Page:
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My last client of the day meticulously inspected her razor-sharp bob, trying to find a reason to stay in my chair. This was a language I knew well, usually a sign that something was going on in a client’s life, something they would never tell their sister or their mother or even their therapist. They tell me because I’m a hair stylist. For most women, that trumps everything, but for God’s sake, why did Katie Mills have to wait until now to start her therapy session?
She handed the mirror back to me and looked into the big round one on my station. “Jackson’s cheating. Again.” This was something Katie couldn’t tell anyone, or at least that’s what she swore to me. She attributed it to the fact that she was one of my first clients when I got out of beauty school six years ago and we were friends. And we are, but that wasn’t it. There’s some kind of transfer of trust that takes place when you snap a cape on a client, when you stand over them with a pair of scissors and their wet hair, either giving them what they want or saving them from making a huge mistake.
I looked at her, knowing if things went the way they normally did when her husband couldn’t keep his pants zipped, we’d end up getting coffee or tapas at the bar two doors down, drinking wine and talking for hours. No wonder she’d asked for the last appointment of the day. I glanced at the clock. Adam would be landing any minute, waiting for me at baggage claim with that tall delicious body, that beautiful smile. Then he’d spend the rest of the weekend making me forget how tired and frustrated I’d been lately with our relationship.
Katie knew as well as anyone that I hardly ever got to see Adam. I’d met him four years ago when he was playing minor league baseball for the Tampa Yankees and instantly knew he was the one. Since then he’s lived with me here, in Columbia, South Carolina, when he wasn’t bouncing around from farm system to farm system, trying to make it to the major leagues. But moving up the baseball ladder is the equivalent of winning the lottery, and as much as I loved Adam… since I met him, he’d been steadily moving down the ladder. “Katie, I’m sorry, really I am—”
“I’m just so sick of Jackson’s shit, Rainey. I know it’s some girl in the athletic department. She’s probably twenty something with tits up to here.” If they were up to her neck, the girl must look like an alien. “Wanna grab a coffee?”
Jackson was a serial cheater, but as athletic director at the University of South Carolina, he made a lot of money. Katie liked the money so much she had put up with his antics at three different universities. She’d had babies thinking that would keep him home and monogamous, but all she had to show for her efforts were three towheaded little boys and a chronically broken heart.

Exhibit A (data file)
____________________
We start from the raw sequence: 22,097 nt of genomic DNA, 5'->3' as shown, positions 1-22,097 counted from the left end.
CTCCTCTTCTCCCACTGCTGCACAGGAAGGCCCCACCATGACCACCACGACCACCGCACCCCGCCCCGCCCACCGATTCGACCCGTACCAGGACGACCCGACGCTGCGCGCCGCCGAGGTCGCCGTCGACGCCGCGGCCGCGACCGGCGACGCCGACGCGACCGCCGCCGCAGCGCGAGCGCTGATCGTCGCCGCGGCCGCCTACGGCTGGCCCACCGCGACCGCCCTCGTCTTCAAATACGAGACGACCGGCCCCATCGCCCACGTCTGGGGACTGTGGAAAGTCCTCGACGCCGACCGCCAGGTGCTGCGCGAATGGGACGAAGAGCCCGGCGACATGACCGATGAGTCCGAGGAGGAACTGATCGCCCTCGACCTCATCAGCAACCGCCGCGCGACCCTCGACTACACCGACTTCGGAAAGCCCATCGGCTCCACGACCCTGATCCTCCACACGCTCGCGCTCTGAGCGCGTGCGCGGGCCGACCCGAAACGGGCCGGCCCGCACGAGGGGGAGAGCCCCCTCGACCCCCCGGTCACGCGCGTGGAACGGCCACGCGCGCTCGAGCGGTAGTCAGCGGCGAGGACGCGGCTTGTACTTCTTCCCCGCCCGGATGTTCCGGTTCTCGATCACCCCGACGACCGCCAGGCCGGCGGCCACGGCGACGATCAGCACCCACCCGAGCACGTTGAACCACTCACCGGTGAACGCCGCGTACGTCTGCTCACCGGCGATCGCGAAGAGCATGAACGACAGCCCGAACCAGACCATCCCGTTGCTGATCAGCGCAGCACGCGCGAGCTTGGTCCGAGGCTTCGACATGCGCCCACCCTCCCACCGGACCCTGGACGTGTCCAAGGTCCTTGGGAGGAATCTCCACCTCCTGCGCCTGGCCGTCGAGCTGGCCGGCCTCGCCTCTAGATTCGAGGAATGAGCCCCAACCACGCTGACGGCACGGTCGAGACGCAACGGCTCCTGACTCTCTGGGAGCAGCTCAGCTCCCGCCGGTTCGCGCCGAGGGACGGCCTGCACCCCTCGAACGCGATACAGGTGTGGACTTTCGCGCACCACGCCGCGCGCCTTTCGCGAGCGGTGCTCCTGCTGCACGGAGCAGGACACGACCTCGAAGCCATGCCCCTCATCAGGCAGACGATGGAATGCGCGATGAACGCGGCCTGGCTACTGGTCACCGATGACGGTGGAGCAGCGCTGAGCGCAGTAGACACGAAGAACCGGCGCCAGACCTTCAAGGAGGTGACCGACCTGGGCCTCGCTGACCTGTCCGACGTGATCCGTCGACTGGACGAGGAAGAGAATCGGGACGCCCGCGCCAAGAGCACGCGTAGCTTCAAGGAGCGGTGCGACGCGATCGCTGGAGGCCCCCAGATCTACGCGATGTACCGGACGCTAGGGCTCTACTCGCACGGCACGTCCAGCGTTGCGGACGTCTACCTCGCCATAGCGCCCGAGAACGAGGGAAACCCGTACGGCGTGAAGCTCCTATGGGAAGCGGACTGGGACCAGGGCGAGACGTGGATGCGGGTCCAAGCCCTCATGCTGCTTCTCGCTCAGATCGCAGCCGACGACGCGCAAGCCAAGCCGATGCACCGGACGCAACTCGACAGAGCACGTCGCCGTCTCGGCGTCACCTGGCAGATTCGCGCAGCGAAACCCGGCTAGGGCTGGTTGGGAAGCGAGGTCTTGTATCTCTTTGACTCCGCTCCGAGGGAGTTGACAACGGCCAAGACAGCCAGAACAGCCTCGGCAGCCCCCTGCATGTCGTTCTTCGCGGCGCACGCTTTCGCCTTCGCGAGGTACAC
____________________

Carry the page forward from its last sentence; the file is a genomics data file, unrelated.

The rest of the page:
“I can’t, Katie, I have to pick Adam up.” She looked like I’d stuck a knife in her back. “We haven’t seen each other in three months.”
Katie’s chin quivered as she held my gaze in the mirror, tears pooled in her chocolate brown eyes. She was still a beautiful woman, a Mississippi belle who’d somehow lost herself along the way. I could have told her she was still gorgeous, that she was bright and funny, and sexy when she turned on her Ole Miss charm.
But the look in her eyes reminded me of myself lately. I thought I was used to loving Adam Harper any way I could get him. Lately, I’ve wanted more. Needed more. “I’m sorry, Katie.” I couldn’t look at her when I unsnapped the cape. “I can meet you for coffee Sunday afternoon after I drop Adam off at the airport.”
“What am I going to do now?”
What you always do. You go back to Jackson. I wish you wouldn’t, but you do the insanity dance over and over again, losing weight, shopping, Botox, trying to change yourself in hopes that your husband will change, but he can’t or he won’t. I put my hands on her slender shoulders and said the words I’d wanted to say to her since I met her, the words I thought were too pushy or too dangerous.
“Katie, you are beautiful. You are valuable. And if that bastard can’t see that, to hell with him.”
“Are you saying I should leave my husband?”
Yes. No. These are the moments when I feel the truth, that I’m a hair stylist and not a trained therapist. I don’t want to be responsible for a broken marriage—hell, broken marriages— because Katie isn’t the only client who has a spouse like Jackson, but I had to leave. Now.
I rifled through my station and found the business cards Ruthie Cox gave me. She was a therapist and said I’d probably never need to pass out her cards because in many ways, Ruthie felt I was better equipped to help clients than she was. It took several visits, sometimes months, for Ruthie’s clients to trust her enough to tell her their problems, and yet those same people could sit in the chair of a hairstylist they hardly knew and bare their souls.
“Call Ruthie. She’s a wonderful therapist. She’ll help you sort this out. I love you Katie, I do.” The tears were coming. Again. I’d cried a lot lately missing Adam so much, wishing just once that he’d pick me over baseball. “It’s just been so long since I’ve seen him, and I only have thirty-six hours before he flies out again.” I choked out the last words, grabbed my purse, and left without looking back.
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